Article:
Nonprofit Group Buys House Across From Westboro Baptist Church, Paints It Rainbow Colors

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Planting Peace is a Florida-based nonprofit group started in 2004 whose initiatives include deworming projects, rainforest conservation and opening orphanages. In their most recent effort to “plant peace,” the group bought a house across the street from the notoriously homophobic Westboro Baptist Church and boldly decided to paint it with the rainbow pattern of the gay pride flag.

Aaron Jackson is 31 and the president and founder of Planting Peace. He got the idea to buy the home after he found a picture of nine-year-old Josef Miles walking around with a small sign that read “God hates no one,” in response to picketing efforts by the Westboro Baptist Church. Using Google Maps, Jackson discovered that the house across the street was for sale.

After six months of negotiations, Planting Peace bought the house for approximately $83,000, and despite some delays in painting because of cold winter weather, the house finally got it’s rainbow coat Tuesday morning.

The house has been named the Equality House and will be used to house volunteers whose main goal is to push Planting Peace’s anti-bullying initiative and combat the message that gay is wrong.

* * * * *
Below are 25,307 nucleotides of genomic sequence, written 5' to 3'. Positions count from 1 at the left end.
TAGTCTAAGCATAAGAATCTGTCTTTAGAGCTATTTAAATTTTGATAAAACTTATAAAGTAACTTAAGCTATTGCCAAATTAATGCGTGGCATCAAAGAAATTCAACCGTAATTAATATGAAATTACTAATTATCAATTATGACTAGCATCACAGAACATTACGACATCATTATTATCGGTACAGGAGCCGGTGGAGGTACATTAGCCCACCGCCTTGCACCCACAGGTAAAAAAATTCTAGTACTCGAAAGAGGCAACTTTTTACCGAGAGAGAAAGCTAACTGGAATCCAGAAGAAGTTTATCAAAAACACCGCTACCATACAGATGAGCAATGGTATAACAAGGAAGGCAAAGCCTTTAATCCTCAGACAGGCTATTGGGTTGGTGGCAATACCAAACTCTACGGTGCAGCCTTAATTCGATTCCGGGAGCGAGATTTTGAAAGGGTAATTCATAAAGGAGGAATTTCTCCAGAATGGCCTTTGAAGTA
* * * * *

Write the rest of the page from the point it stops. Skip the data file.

“We thought there was no better place to start than the Westboro Baptist Church,” Jackson said. “Obviously, they aren’t the most powerful group, but they are the poster child.”

Both fortunately and unfortunately, Westboro Baptist Church doesn’t seem to be too phased by the rainbow house.

Steve Drain is a member of the church and told the NY Daily News that to them it’s nothing more than a “goofy rainbow house.”

“It think it’s amazing,” Drain said. “I thank God for that house, because what it does is shine a brighter and brighter light on our message. This is just another instance where someone is declaring their sin as Sodom.”

He affirmed the church’s message read something like “God hates fags” and “God hates fag-enablers.”

Along with the house, Planting Peace is in the midst of trying to raise $1 million to support exisiting equality and anti-bullying programs, according to So far they have raised $10,000.

(NY Daily News,


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